It would be a surprise for many to know that September 7, 2006, was not the centenary of Vande Mataram. On the contrary, Bankim Chandra Chattopadhyay wrote the lyrics of Vande Mataram well before he penned Anandamath, his novel, which described unified Bengal’s sanyasi uprising against tyrannical Muslim rule in the 1770s.

For better clarification, Vande Mataram was originally written in 1876 and appeared in Anandamath in 1881.

The National song was a part of Bankim Chandra Chatterji’s most famous novel Anand Math. Wikimedia Commons
Vande Mataram was a part of Bankim Chandra Chatterji’s most famous novel Anand Math. Wikimedia Commons

Thus, 2006 was not the 100th year of Vande Mataram, but the 129th anniversary of the `National Song”, which was first recited at the Indian National Congress session of 1896.

Also Read: 10 Must Knowing Facts about Indian Flag

Well before the Congress’ Varanasi session on September 7, 1905, Vande Mataram was adopted as the `National Song’ and won India’s heart as its war cry of freedom.

On January 24, 1950, it was brought at par with the National Anthem officially by the Constituent Assembly.

The protest against Vande Mataram because of its ‘idolatrous’ content began in the 1890s. The Congress party surrendered before Islamic opposition at its Kakinada session in 1923 not only on the Vande Mataram issue but also to all symbols and values held national.

The recent HRD ministerial diktat to compulsorily sing the song throughout the country occupied much media space and ignited a debate on India’s national song’s journey over the last 130 years.

Also Read: 15 Amazing Facts About The Revolutionary Bhagat Singh

The song served as a source of immense strength and inspiration for freedom fighters before India gained freedom.

The Sangh Parivar, better known as the Rashtriya Swayam Sewak Sangh (RSS) celebrated the 125th anniversary of the song in 2002. Wikimedia Commons
The Sangh Parivar, better known as the Rashtriya Swayam Sewak Sangh (RSS) celebrated the 125th anniversary of the song in 2002. Wikimedia Commons

Take a look at some of the glorious facts related to our National song, ‘Vande Mataram’.

  1. The National song, ‘Vande Mataram’ was written by the great Bengali poet and writer, Bankim Chandra Chatterjee.
  2. On January 24, 1950, it was adopted as the National Song of India.
  3. The National song of India, Vande Mataram is considered as the foundation of encouragement to the people in their struggle for freedom. The National song of India is versed in the Sanskrit and Bengali languages, in the novel ‘Anandmath’ by Bankim Chandra Chatterji.
  4. The former President of India, Dr. Rajendra Prasad, on January 24, 1950, came up with a declaration in the Constituent Assembly that the song Vande Mataram, which had played a significant part in the historic freedom struggle held in India, should be honoured equally with Jana Gana Mana and must give equal status to it.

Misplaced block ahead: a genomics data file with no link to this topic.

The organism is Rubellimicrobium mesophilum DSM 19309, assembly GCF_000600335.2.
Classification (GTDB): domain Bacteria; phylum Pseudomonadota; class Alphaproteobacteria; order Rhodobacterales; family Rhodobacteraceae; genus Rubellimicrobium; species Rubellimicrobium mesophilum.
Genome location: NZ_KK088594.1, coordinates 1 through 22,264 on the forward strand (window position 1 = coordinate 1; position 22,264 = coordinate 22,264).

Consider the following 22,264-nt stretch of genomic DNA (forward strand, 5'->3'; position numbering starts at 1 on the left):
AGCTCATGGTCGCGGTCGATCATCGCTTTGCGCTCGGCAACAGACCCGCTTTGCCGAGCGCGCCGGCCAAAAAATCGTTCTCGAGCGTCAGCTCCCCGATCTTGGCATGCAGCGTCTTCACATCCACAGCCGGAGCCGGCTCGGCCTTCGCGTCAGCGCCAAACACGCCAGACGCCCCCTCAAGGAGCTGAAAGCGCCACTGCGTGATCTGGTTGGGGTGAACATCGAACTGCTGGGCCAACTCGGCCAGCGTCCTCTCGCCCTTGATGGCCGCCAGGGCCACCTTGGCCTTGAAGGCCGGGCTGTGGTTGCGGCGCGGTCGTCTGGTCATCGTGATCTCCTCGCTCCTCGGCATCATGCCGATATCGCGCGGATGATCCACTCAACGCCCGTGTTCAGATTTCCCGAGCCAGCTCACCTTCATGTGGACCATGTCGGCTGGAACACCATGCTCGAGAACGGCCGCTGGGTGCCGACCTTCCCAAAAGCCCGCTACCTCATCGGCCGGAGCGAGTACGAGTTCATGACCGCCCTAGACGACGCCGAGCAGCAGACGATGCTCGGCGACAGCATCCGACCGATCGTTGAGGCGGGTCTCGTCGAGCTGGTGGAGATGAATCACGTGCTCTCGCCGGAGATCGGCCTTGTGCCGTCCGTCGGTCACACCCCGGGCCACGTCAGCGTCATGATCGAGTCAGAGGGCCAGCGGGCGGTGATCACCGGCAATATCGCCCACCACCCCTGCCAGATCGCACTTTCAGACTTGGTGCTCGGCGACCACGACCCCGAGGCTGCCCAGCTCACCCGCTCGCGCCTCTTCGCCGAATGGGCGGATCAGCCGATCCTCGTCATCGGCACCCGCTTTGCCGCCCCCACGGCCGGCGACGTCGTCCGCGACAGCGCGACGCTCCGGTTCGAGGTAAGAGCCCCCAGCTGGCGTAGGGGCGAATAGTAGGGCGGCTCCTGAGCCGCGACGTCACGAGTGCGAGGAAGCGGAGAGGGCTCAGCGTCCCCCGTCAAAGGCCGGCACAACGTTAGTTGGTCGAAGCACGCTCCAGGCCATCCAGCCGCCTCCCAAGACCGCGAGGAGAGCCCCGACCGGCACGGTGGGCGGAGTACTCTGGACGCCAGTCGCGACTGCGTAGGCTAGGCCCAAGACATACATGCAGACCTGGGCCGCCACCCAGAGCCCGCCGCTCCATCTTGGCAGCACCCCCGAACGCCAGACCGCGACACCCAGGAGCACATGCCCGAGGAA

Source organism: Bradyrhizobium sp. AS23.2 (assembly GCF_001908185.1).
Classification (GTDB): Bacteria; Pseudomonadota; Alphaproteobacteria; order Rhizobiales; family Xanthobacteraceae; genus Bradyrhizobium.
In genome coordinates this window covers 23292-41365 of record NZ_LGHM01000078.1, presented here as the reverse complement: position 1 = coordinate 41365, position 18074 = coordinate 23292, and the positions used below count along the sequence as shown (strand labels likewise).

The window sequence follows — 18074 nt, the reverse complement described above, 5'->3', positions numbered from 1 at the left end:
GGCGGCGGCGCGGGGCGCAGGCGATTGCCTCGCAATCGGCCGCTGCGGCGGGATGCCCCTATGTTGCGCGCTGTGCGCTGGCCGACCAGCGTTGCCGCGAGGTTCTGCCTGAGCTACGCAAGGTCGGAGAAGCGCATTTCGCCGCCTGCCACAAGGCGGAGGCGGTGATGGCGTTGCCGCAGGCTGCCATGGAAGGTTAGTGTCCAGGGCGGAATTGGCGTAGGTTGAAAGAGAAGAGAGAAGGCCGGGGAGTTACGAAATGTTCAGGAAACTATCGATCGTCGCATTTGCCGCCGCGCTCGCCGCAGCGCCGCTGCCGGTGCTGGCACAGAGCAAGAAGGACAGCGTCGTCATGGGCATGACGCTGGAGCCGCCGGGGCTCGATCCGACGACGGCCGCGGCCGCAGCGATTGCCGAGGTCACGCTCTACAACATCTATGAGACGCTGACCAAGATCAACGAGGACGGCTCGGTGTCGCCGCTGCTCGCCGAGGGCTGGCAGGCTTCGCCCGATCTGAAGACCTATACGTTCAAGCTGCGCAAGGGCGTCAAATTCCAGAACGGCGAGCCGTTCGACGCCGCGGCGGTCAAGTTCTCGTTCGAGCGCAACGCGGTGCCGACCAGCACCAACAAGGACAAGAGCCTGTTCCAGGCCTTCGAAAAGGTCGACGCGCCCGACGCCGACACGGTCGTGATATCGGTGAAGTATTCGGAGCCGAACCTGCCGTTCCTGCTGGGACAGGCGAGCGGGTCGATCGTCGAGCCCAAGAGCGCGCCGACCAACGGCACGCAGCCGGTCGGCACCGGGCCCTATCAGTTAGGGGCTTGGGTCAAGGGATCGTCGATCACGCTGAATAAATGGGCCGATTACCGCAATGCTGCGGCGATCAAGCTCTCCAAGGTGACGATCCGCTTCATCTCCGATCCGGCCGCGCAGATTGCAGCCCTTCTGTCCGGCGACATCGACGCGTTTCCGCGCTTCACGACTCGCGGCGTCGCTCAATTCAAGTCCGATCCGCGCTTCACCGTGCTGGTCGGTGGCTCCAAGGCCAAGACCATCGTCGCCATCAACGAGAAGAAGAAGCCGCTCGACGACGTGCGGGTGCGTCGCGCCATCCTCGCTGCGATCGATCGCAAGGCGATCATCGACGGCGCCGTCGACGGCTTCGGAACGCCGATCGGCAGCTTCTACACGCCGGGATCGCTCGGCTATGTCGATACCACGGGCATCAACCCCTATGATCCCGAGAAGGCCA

5. The National song was a part of Bankim Chandra Chatterji’s most famous novel Anand Math (1882) which is set in the events of Sannyasi rebellion.
  6. The first translation of Bankim Chandra Chatterji’s novel Anand Math, into English was done by Nares Chandra Sen-Gupta, in 1906.
  7. In the 1896 session of the Indian National Congress, it was the first political event when the National song was sung. On the same occasion, the national song of India was first sung by the Rabindranath Tagore.
  8. Poet Sarala Devi Chaudurani sang the national song in the Benares Congress Session in 1905.
  9. The Iron Man of India, Lala Lajpat Rai, published a journal called Vande Mataram from Lahore.

    Dr. Rajendra Prasad, on January 24, 1950, came up with a declaration that Vande Mataram should be honoured equally with Jana Gana Mana and must give equal status to it. Wikimedia Commons
    Dr. Rajendra Prasad, on January 24, 1950, came up with a declaration that Vande Mataram should be honoured equally with Jana Gana Mana and must give equal status to it. Wikimedia Commons
  10. Vande Mataram was recited in the first political film made by Hiralal Sen in 1905.
  11. The Sangh Parivar, better known as the Rashtriya Swayam Sewak Sangh (RSS) celebrated the 125th anniversary of the song in 2002.
  12. Two stanzas of the original song have been officially declared as the National Song of India in 1950 after the independence of India.
  13. The song was originally written in two languages, Sanskrit and Bengali, in the novel ‘Anandmath’.
  14. It was also sung by the Dakhina Charan Sen in 1901 after five years during another Congress meeting at Calcutta.
  15. India’s first political film Hiralal Senmade, made in 1905 ends with the chant Vande Mataram.